Whilst we’re there, Kate Watson gives us a run down of the excellent Bristol Green Doors, a network of householders with energy efficient improvements who throw their doors open to the general public for regular open days.
Bristol Power Co-op
Suitably informed of the wider context we travel to Hamilton House in Stokes Croft to see Bristol Power Co-op’s community solar installation. It’s no exaggeration to say Hamilton House is Bristol’s Hipster Central, it features an original Banksy a few yards down the road and outside there’s a 50 ft high mural of Jesus break dancing.
The building features a lively cafe bar, with an exceptionally high head count of MacBooks per seated customer, where we meet David and Gethen of Bristol Power Co-op.
The co-operative have ambitious plans to role out a community owned (by householders and investors) residential roof rental scheme across the city. The panels will be financed through a share issue and loans and owned by the co-op and the householder will benefit from the free electricity generated by the panels. Membership of the co-op is open to householders who host the panels and investors but David and Gethen are clearly the driving force behind the enterprise. Overall it’s a risky strategy as cuts to the feed in tariff and a lower multi-installation rates have reduced potential income streams but the co-op are seeking to benefit from the discounted bulk purchasing of panels and low cost finance.
It’s great to see the innovation of a community model for household solar installations but clearly the co-op have faced major challenges with high start up costs and the first wave of 25 installations funded by an angel investor, the solar PV installer and Bristol Energy Co-op (in fact of the 40kW at Hamilton House the Power Co-op own 20KW and the Energy Co-op 20KW), speaking of which…
Bristol Energy Co-op
Our final stop on the tour was mercifully in a pub but this being Bristol not your ordinary pub. This is ‘Yurt Lush‘, a bar in a traditional Mongolian tent – handily situated next to an Insect Circus – very Bristol!
We meet Mark, Eric and Gery of ‘the other energy co-op’ in the city, Bristol Energy Co-op – yes Bristol is a city with not one but two energy co-ops! But their development and offer is separate and distinct from the Power Co-op focusing on co-ordinating the action of 25-30 volunteers across the city and delivering a small number of large solar installations on community centre roofs.
Having already run a successful share issue offering 4% return and raising £120,000, the co-op have three community building installations (including the one at Knowle West Media Centre) under their belt. The co-op own the panels and benefit from feed in tariff payments with the centres receiving access to the free electricity generated.
They plan to increase this with the next share issue for £220,000 whilst delivering a further three installations but their ambition is to partner on a couple of very large wind turbines on the edge of the city which would dwarf their current projects in scale and returns.
It’s an interesting model and potentially very powerful if they can maintain momentum and keep the dispersed and entirely volunteer workforce resourced and focused.
The evening ended with a discussion on the ‘Bristol scene’, its rich ecosystem with opportunities for collaboration but challenges of co-ordination.
With a few drinks behind us and plenty of information and learning to digest, we stumble in to the station and on to the Virgin Express back North.
The first thing that strikes an outsider is the incredible infrastructure that exists in Bristol for low carbon and sustainability projects. There are support agencies like CSE, pioneering co-ops and engaged community centres as well as a wealth of small scale neighbourhood transition and environmental groups.
Bristol Energy Network (BEN) has been an important forum for groups and individuals to co-ordinate and share resources with each other and the new Bristol Community Energy Strategy authored by BEN starts to make the case for greater community delivery of larger scale projects.
This grassroots activity coincides with political buy-in right to the top. The elected mayor may not be a hippy but he is a former architect with excellent sustainability credentials.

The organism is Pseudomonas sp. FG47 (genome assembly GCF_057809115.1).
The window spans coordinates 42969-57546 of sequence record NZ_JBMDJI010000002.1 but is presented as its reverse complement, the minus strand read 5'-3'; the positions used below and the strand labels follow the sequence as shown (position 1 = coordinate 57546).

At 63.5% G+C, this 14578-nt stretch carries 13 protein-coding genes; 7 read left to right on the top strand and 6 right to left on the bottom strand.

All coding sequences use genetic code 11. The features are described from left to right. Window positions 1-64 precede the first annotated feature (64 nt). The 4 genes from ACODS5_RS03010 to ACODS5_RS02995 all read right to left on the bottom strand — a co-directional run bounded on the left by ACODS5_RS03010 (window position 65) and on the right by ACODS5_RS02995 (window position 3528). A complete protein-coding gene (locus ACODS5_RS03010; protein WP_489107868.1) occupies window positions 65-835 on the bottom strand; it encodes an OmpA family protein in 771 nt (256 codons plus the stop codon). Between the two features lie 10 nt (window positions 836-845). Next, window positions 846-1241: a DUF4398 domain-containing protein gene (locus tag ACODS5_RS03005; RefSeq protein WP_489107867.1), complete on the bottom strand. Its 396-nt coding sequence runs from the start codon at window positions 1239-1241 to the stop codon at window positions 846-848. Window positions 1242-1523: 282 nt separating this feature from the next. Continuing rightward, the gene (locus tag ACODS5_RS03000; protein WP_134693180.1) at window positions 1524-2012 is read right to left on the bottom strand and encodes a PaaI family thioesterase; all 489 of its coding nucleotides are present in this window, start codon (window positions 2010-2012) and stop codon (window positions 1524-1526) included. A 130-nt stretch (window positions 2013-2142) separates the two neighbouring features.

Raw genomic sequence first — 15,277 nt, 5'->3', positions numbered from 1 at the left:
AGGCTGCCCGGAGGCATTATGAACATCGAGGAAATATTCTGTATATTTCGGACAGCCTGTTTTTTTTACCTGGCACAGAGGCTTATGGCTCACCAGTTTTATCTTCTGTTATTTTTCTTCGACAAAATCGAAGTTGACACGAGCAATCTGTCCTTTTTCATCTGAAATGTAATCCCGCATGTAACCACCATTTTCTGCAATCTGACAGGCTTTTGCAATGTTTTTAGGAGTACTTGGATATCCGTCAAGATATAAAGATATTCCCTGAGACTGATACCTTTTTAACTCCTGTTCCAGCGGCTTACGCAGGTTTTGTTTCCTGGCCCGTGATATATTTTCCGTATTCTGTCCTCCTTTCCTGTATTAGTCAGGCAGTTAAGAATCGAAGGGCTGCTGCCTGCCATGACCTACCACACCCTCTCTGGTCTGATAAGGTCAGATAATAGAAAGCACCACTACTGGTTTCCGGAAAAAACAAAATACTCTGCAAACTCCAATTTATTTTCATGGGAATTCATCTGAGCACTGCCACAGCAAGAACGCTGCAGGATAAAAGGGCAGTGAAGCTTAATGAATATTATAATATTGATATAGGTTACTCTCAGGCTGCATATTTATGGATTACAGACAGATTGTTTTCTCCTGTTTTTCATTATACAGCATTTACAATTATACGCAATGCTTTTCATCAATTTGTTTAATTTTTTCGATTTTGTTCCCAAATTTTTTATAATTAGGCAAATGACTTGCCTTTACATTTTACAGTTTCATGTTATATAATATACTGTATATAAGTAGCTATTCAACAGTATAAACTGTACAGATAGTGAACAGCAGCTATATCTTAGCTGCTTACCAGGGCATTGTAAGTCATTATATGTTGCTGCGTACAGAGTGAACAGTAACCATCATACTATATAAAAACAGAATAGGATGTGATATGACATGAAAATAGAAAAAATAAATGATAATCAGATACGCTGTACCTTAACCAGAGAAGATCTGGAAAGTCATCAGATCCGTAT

Despite this infrastructure, the community, voluntary and co-operative organisations in the city still struggle to evolve (financially) sustainable models. Bristol Energy Co-op are 100% voluntary and looking for bigger projects to resource their organisation and ensure the momentum required to keep volunteers engaged and active.
Bristol Power Co-op are highly ambitious but by their own admission still learning and carrying the debts of start up.
Everywhere we went people proclaimed the ‘fabric first’ message, ‘solar panels shouldn’t be the first step, we need to reduce demand and tackle fuel poverty through energy efficiency and retrofit’. But for community and voluntary organisations retrofit is a harder nut to crack than renewables. The sheer level of technical complexity required for meaningful energy savings and concerns around misleading householders, make energy efficiency extremely challenging to roll out (barriers equally common in the private sectors it must be noted!).
The unfortunate consequence of this is that undue faith is being placed in Green Deal/ECO in successfully delivering energy efficiency – something which is simply not happening at the moment. Furthermore, community organisations are being positioned at the front end of Green Deal but without any control or significant benefit. These groups are being shoved out front to bridge the gap in consumer confidence and trust in Green Deal but the resources generated through energy savings inevitably end up in the hands of Green Deal providers – eg energy companies, large contractors and multinational companies.
This is exactly the issue Carbon Co-op is attempting to solve, pioneering Community Green Deal, a model for householder owned delivery of retrofit, something we’re keen to share with the groups in Bristol, and it’s heartening to talk to people like David White at Bristol Council who are innovating new ways to support and broker the community-led delivery of Green Deal with adequate levels of ECO funding that can support this.
The Greater Manchester context is different to Bristol, for a start we get less sun but there are also different demographics and a different political landscape. Networks such as Fuelling Manchester do demonstrate a widespread interest and engagement in community sustainability (in fact we are now planning a Greater Manchester Community Energy strategy) and we can proudly point to projects such as Stockport and Torrs Hydro, Tree Station and Unicorn Grocery’s solar PV array.
It was a really useful study visit and we learnt so much that we can be applied to Greater Manchester but in the end it didn’t feel like Bristol was an eco-utopia beyond reach and, in some areas, it seemed Manchester was actually ahead of the game.